Reputation Management in the Era of Cost-of-living 

The current cost-of-living crisis is one of the most significant global economic downturns since the Second World War. Beginning in 2021, the UK has watched with horror as the cost of food, bills and property has skyrocketed to an all-time high. Proverbial nerves are often exposed in times like these, so companies must be especially sensitive when communicating with the public to ensure no offence or media fallout follows as consequence. One example to vehemently avoid would be claiming ‘we are all in this together’ and then flying your executives first class…

While this sounds like common sense, it happens more often than you’d think, offering a unique opportunity for those in reputation management which differs from the quick paced scenarios we’re used to. Rather than government scandals and influencer feuds, the cost-of-living crisis presents a raw and complex issue that demands greater awareness over an extended period of time, rather than short, sharp communications at time of incident.

Reputation Management Example 1 – A Royal One All At Sea!

Contrary to popular opinion, reputation management wasn’t born out of cancel culture, it’s been around for a long time. A prime example was Prince Philip’s tasteless remark over his remorse for selling one of his yachts during the former economic crisis that swept the UK in the 1969. For those struggling to feed their families, that statement probably felt tone deaf… producing bombshell headlines across the country. His crisis comms team shouldn’t have played it by ear, instead they should’ve taken proactive action, much earlier on, to minimise damage in the following ways:

  • Briefing Prince Phillip (and other public-facing royals) on the extra considerations they should have when speaking to the media.
  • Conducting a reputation audit to analyse how the royals are viewed in the media.
  • Creating an issues management report to identify the narratives from the audit and craft responses including media statements and Q&Asfrom targeted spokespersons.
  • Starting a risk management log to record other potential reputational threats.
  • Preparing for media fallout: this last step is key.

Preparing for media fallout can make the difference between a full-blown scandal and an out of character quip. Naturally, journalists will want the insider scoop on anything newsworthy, so preparing those in the firing line is a great idea. In the case of the cost-of-living crisis, educating clients on the full extent of how this crisis is affecting people and the economy is a good start. Companies should be informed and sensitive when making their expensive operations public. Private sectors are typically targeted for this, as well as politicians.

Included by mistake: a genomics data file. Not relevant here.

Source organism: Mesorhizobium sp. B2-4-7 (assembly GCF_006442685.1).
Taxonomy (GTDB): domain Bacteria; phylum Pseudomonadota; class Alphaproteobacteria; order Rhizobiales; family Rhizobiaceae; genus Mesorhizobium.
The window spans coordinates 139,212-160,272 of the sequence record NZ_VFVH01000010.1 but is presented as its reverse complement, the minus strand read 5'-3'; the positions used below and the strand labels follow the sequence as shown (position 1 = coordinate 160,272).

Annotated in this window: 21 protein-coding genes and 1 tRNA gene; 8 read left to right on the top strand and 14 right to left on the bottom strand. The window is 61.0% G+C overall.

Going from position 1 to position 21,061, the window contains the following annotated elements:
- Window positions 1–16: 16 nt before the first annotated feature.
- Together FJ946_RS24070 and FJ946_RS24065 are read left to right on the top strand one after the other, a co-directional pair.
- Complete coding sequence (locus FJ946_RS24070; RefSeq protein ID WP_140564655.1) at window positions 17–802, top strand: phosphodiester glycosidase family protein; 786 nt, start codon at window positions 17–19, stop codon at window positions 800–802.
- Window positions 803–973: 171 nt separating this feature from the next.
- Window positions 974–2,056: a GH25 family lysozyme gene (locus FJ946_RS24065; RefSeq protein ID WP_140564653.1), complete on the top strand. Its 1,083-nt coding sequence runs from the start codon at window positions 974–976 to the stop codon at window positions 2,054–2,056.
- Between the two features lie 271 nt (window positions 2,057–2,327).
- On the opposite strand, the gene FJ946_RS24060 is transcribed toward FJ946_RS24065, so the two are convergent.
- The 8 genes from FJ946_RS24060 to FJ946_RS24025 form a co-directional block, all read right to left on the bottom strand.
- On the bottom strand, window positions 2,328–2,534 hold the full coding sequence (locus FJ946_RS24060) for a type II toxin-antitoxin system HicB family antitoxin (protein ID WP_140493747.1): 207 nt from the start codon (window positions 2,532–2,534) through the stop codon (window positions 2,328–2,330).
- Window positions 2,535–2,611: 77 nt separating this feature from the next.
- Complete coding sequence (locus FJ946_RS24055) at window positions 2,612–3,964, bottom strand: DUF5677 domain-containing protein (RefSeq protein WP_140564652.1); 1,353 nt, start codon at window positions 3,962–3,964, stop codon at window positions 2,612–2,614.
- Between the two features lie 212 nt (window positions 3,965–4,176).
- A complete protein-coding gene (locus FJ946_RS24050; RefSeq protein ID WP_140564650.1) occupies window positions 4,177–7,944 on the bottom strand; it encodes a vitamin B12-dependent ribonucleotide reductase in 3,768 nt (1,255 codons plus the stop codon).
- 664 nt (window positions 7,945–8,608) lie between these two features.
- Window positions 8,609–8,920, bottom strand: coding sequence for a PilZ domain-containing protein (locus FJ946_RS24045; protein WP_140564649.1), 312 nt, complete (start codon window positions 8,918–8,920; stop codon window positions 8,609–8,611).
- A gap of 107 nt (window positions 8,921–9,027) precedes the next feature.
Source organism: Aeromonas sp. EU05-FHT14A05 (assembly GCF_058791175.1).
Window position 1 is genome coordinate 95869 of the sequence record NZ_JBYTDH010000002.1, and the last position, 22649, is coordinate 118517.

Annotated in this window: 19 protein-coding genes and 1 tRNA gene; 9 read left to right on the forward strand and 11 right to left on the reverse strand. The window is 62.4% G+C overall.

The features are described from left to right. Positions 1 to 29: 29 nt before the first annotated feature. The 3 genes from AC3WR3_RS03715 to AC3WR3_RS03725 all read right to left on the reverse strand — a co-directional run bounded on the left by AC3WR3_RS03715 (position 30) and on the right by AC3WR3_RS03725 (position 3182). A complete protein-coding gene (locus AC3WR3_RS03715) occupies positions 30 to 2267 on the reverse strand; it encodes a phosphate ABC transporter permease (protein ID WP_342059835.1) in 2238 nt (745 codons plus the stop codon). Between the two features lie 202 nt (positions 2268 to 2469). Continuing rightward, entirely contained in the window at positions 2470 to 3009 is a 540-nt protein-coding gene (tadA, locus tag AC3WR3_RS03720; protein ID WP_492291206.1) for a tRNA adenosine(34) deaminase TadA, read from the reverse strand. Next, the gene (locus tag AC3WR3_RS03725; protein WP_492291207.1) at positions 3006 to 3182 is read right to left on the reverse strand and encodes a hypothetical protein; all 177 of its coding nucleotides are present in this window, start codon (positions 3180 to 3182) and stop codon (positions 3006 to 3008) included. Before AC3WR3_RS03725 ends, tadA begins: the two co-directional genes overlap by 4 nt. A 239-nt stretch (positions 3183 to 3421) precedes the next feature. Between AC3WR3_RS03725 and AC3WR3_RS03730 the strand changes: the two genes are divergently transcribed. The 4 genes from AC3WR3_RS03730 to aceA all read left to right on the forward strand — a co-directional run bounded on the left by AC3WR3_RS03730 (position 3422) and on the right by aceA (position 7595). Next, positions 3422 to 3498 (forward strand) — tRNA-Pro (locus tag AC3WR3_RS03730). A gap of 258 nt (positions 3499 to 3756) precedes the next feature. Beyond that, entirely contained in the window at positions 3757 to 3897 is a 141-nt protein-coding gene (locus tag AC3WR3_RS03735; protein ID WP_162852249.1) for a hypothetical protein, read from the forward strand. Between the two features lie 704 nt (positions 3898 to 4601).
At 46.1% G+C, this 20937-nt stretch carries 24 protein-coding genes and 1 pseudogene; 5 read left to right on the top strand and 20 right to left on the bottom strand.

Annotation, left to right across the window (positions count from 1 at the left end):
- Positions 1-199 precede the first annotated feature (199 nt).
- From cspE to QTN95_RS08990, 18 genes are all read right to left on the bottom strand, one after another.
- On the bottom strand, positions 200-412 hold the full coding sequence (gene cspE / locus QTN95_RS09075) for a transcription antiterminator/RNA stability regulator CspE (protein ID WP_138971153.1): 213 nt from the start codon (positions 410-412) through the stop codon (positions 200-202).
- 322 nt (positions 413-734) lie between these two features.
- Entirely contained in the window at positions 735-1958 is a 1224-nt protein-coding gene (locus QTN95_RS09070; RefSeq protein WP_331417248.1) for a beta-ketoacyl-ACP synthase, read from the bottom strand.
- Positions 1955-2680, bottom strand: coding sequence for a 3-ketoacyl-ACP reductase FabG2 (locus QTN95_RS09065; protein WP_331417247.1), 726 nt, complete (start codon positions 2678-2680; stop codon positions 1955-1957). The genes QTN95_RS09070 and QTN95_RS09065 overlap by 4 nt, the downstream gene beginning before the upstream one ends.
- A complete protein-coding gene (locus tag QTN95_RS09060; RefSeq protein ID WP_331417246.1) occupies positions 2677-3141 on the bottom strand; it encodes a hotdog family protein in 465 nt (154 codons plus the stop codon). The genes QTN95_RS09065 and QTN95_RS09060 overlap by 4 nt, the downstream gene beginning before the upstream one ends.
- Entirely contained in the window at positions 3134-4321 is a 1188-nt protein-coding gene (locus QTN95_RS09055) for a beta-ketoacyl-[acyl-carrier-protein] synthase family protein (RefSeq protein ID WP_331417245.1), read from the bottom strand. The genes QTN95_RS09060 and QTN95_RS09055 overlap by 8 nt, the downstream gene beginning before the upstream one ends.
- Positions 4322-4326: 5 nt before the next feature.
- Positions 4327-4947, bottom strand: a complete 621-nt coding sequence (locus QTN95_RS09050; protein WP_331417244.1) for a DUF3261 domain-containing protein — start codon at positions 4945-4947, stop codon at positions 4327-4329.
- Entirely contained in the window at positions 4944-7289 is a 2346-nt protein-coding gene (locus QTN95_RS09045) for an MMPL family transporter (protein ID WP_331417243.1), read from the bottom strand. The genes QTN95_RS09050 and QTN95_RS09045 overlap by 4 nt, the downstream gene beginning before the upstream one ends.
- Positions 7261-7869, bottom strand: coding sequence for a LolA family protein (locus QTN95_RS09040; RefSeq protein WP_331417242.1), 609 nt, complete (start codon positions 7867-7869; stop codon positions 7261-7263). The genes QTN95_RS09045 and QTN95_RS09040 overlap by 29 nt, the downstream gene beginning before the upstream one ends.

Reputation Management Example 2 – Lydia Millen Ticked Off

A more recent example stems from the TikTok sensation Lydia Millen, whose complaint over having to shower at the Savoy has landed her in a bit of hot water. The 34-year-old complained to her 1.2 million followers that her heating was broken and so she had to book a suite in one of the country’s most expensive hotels. As far as inconveniences go, I’m not sure booking yourself a pristine £1000 per-night room is up there with homelessness or redundancy. With followers who struggle to pay their bills or feed their children, this is a rendezvous she definitely should’ve kept offline. Ms Millen likely won’t have her own team, but a few steps she could’ve taken herself were issuing an official online apology and taking preventative measures to ensure this doesn’t happen in future, such as:

  • Conducting her own reputation audit to assess how her followers’ opinion of her might have changed.
  • Creating an issues management report and risk management log and preparing for the response she will likely receive from followers.
  • Offering a sincere apology that clearly states how and where she went wrong.

As the cost-of-living crisis remains prevalent, those in the public eye, especially those more fortunate, ought to consider the larger constraints of what they’re saying. Successful companies with large profits and secure salaries would do well to acknowledge that the cost-of-living crisis is affecting others more than them. Whitehouse’s team of experts can help devise reputation management tailored to your business’s needs, and our integrated crisis management service can be deployed at short notice, supporting both internal and external communication. We are qualified in CPD-accredited Bespoke Managing Risk and Crisis, trained by the London School of Public Relations.

For more information, please contact Whitehouse’s Communications Director, Mayar Raouf